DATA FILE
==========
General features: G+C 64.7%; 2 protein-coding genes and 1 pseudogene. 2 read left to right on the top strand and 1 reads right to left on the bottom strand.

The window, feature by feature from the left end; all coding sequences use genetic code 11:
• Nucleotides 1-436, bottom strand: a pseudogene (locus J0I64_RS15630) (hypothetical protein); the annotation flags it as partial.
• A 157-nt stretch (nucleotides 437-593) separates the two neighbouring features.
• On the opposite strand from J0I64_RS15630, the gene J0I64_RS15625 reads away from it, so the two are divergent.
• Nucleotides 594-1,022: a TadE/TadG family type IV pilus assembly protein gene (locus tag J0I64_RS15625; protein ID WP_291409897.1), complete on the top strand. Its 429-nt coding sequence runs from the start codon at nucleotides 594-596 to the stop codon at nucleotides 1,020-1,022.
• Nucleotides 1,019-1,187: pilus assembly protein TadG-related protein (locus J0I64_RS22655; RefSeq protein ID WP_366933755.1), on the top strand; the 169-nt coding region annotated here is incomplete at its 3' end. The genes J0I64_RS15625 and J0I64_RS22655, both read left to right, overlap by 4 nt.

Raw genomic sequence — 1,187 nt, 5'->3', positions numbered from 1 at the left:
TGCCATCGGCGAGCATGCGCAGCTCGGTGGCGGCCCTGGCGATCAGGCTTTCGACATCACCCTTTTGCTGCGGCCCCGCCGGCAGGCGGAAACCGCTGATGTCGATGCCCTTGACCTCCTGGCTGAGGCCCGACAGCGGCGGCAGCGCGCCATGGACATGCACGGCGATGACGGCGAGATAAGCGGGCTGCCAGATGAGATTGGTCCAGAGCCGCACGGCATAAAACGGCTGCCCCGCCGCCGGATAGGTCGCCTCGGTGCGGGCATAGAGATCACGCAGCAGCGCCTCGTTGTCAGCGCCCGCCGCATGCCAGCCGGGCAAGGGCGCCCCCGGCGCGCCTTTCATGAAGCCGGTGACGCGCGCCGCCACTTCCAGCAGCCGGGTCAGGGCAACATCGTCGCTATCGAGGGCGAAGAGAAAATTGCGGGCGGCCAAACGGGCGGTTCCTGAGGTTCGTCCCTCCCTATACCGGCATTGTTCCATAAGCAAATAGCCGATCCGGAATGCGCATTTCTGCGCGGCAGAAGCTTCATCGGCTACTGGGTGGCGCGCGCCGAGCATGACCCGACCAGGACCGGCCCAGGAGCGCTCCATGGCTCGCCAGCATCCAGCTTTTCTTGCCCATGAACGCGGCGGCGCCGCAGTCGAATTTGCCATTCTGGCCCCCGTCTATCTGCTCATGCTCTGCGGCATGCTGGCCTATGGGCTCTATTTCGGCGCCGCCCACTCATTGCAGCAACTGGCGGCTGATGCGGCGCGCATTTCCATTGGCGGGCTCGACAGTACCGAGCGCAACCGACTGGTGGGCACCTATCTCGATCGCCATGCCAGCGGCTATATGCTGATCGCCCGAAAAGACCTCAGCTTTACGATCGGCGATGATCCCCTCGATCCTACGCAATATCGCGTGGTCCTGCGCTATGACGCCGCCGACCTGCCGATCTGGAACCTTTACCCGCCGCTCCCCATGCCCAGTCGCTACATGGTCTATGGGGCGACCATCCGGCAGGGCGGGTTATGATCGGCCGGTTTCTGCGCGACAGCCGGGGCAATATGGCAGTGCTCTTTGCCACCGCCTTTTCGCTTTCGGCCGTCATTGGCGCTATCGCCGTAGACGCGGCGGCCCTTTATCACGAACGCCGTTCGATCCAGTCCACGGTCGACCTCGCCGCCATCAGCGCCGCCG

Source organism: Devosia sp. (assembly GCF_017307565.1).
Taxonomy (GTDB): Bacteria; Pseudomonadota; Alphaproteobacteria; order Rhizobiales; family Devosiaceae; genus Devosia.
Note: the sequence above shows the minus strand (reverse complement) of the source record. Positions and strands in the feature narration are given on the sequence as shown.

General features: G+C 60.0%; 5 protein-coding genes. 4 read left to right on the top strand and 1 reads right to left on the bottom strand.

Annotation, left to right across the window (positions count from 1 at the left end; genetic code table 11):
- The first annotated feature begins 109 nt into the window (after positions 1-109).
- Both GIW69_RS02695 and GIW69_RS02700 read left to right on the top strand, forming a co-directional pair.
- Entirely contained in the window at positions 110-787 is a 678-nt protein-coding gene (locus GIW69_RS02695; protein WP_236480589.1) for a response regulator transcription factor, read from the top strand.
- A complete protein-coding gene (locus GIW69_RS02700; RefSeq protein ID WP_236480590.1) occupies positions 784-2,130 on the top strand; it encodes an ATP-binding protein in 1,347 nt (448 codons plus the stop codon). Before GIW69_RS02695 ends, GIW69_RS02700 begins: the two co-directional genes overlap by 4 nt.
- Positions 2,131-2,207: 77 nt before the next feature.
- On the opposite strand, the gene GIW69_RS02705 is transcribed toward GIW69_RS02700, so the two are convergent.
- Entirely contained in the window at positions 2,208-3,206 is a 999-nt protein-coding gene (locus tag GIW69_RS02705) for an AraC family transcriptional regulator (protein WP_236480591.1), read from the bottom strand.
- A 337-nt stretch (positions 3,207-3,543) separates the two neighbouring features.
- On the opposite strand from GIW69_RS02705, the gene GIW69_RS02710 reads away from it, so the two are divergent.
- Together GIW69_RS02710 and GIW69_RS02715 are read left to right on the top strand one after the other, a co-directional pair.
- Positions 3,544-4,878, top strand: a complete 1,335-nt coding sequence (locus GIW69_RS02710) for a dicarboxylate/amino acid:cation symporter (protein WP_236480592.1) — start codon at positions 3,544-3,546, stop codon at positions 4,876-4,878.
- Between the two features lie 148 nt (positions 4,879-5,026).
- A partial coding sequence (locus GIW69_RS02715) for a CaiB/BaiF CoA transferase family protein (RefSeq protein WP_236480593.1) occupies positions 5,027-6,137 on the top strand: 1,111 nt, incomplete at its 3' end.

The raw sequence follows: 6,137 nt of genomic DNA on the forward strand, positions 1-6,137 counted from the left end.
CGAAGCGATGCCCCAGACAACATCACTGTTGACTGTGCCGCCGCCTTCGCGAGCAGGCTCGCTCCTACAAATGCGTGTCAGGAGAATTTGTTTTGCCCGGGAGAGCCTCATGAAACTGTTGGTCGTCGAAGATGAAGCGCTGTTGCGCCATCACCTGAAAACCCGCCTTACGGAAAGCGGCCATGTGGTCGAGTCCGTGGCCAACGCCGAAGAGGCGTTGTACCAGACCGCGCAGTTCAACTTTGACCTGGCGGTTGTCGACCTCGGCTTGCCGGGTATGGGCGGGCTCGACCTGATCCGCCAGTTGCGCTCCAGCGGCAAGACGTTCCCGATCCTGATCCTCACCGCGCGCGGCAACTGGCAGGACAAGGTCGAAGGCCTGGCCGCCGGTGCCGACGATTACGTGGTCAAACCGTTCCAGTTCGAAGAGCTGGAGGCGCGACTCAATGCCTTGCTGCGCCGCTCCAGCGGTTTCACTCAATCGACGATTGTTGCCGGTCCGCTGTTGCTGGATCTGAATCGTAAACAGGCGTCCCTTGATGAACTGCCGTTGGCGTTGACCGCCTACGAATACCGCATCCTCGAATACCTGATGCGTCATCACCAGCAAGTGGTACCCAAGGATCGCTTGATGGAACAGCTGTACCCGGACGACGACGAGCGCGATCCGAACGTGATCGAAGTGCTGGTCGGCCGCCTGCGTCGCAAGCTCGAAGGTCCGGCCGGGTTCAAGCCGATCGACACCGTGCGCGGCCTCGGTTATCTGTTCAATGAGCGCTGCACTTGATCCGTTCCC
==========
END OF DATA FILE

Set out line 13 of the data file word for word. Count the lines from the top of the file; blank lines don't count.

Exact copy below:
General features: G+C 60.0%; 5 protein-coding genes. 4 read left to right on the top strand and 1 reads right to left on the bottom strand.